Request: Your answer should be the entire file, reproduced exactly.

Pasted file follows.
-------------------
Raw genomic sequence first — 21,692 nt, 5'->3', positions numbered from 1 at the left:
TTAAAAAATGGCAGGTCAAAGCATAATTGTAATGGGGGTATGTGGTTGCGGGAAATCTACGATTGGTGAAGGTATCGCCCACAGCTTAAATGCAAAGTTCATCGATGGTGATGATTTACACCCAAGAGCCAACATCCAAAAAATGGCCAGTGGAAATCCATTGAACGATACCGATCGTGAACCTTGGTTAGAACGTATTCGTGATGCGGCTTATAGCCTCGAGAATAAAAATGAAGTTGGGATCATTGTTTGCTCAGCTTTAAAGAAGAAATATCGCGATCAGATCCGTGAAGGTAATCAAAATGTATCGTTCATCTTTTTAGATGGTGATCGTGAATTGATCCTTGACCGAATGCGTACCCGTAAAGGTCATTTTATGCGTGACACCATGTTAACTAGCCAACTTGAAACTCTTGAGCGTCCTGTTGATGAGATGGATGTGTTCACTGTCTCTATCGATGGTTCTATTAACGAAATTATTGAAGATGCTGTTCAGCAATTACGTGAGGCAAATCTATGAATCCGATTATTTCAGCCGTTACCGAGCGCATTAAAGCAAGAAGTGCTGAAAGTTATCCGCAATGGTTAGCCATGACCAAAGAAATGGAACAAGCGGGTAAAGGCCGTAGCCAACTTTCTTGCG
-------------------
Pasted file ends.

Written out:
Raw genomic sequence first — 21,692 nt, 5'->3', positions numbered from 1 at the left:
TTAAAAAATGGCAGGTCAAAGCATAATTGTAATGGGGGTATGTGGTTGCGGGAAATCTACGATTGGTGAAGGTATCGCCCACAGCTTAAATGCAAAGTTCATCGATGGTGATGATTTACACCCAAGAGCCAACATCCAAAAAATGGCCAGTGGAAATCCATTGAACGATACCGATCGTGAACCTTGGTTAGAACGTATTCGTGATGCGGCTTATAGCCTCGAGAATAAAAATGAAGTTGGGATCATTGTTTGCTCAGCTTTAAAGAAGAAATATCGCGATCAGATCCGTGAAGGTAATCAAAATGTATCGTTCATCTTTTTAGATGGTGATCGTGAATTGATCCTTGACCGAATGCGTACCCGTAAAGGTCATTTTATGCGTGACACCATGTTAACTAGCCAACTTGAAACTCTTGAGCGTCCTGTTGATGAGATGGATGTGTTCACTGTCTCTATCGATGGTTCTATTAACGAAATTATTGAAGATGCTGTTCAGCAATTACGTGAGGCAAATCTATGAATCCGATTATTTCAGCCGTTACCGAGCGCATTAAAGCAAGAAGTGCTGAAAGTTATCCGCAATGGTTAGCCATGACCAAAGAAATGGAACAAGCGGGTAAAGGCCGTAGCCAACTTTCTTGCG